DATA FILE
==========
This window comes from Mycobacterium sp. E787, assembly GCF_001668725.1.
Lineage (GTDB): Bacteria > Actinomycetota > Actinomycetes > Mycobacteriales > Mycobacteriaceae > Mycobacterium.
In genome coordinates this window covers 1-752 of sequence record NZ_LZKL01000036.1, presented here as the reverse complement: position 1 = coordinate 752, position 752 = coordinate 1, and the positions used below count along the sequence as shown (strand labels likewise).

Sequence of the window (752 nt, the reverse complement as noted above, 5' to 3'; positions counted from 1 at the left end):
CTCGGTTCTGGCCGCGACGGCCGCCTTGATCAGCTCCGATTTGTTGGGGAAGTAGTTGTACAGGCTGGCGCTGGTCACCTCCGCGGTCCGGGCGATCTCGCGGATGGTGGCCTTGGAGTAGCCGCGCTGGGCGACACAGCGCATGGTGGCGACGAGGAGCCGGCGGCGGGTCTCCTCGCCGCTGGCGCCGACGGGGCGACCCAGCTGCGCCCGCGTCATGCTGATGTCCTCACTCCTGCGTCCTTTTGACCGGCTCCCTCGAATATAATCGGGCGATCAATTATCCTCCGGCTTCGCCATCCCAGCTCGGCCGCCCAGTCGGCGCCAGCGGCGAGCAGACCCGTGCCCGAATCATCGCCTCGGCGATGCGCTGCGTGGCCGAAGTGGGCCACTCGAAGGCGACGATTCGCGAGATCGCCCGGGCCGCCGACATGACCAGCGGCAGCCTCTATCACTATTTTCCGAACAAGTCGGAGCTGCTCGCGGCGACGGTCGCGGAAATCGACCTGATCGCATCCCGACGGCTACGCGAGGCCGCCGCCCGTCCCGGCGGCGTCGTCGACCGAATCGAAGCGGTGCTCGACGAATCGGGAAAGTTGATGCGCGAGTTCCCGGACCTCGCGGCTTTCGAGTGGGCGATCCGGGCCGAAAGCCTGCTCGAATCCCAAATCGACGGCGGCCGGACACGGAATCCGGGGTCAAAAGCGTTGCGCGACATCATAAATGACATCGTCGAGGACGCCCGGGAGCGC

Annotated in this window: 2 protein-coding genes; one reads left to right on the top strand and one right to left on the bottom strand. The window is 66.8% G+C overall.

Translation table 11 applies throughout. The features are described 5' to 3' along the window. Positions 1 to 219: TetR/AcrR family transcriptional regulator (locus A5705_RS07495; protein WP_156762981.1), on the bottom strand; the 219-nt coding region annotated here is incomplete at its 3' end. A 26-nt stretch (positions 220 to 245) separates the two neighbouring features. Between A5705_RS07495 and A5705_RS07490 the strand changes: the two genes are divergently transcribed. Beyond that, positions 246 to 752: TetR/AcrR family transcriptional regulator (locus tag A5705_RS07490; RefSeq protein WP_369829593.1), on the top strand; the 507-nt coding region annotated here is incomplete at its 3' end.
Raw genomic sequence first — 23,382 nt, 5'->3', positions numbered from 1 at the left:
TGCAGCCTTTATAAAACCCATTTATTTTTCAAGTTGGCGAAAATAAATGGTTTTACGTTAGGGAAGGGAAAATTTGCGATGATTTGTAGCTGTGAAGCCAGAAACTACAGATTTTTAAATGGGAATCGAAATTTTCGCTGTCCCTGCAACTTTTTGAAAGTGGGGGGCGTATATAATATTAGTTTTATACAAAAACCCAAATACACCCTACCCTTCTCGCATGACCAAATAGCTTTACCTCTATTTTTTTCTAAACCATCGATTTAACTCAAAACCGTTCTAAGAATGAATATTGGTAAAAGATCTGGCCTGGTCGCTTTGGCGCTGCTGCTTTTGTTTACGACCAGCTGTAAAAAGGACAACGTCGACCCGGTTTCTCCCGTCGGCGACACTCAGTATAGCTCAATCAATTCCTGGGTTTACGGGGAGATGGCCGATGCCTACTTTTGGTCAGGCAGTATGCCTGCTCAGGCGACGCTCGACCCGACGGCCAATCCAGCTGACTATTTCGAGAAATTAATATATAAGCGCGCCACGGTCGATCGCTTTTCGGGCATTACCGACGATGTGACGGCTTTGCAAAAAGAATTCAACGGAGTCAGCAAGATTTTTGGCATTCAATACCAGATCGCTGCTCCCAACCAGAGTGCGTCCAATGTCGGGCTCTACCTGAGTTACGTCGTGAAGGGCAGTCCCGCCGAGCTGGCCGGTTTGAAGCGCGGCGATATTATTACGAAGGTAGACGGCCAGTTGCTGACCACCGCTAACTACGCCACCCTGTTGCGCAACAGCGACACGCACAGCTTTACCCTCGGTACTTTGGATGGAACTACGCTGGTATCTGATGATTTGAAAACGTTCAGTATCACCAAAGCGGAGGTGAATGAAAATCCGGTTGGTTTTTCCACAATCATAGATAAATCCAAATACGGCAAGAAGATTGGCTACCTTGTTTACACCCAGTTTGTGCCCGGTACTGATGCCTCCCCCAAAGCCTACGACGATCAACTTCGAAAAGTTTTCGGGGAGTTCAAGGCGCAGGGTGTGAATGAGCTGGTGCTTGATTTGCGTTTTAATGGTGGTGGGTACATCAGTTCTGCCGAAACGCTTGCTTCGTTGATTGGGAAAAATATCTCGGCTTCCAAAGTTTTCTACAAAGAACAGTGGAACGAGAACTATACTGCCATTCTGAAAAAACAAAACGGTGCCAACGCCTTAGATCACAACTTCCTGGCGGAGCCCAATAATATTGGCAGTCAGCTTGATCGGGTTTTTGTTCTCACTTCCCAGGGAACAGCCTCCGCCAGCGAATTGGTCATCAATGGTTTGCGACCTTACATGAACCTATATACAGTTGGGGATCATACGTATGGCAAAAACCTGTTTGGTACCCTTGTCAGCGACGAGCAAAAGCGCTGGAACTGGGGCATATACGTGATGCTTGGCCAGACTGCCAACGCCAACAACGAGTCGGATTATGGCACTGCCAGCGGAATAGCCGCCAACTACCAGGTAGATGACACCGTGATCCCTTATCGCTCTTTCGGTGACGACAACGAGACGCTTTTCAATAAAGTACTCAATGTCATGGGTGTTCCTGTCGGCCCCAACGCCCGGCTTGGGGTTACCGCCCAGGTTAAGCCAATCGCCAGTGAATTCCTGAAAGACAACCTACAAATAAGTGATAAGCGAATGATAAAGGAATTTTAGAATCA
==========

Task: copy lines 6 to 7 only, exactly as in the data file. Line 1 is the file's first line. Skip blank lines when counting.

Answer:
Annotated in this window: 2 protein-coding genes; one reads left to right on the top strand and one right to left on the bottom strand. The window is 66.8% G+C overall.

Translation table 11 applies throughout. The features are described 5' to 3' along the window. Positions 1 to 219: TetR/AcrR family transcriptional regulator (locus A5705_RS07495; protein WP_156762981.1), on the bottom strand; the 219-nt coding region annotated here is incomplete at its 3' end. A 26-nt stretch (positions 220 to 245) separates the two neighbouring features. Between A5705_RS07495 and A5705_RS07490 the strand changes: the two genes are divergently transcribed. Beyond that, positions 246 to 752: TetR/AcrR family transcriptional regulator (locus tag A5705_RS07490; RefSeq protein WP_369829593.1), on the top strand; the 507-nt coding region annotated here is incomplete at its 3' end.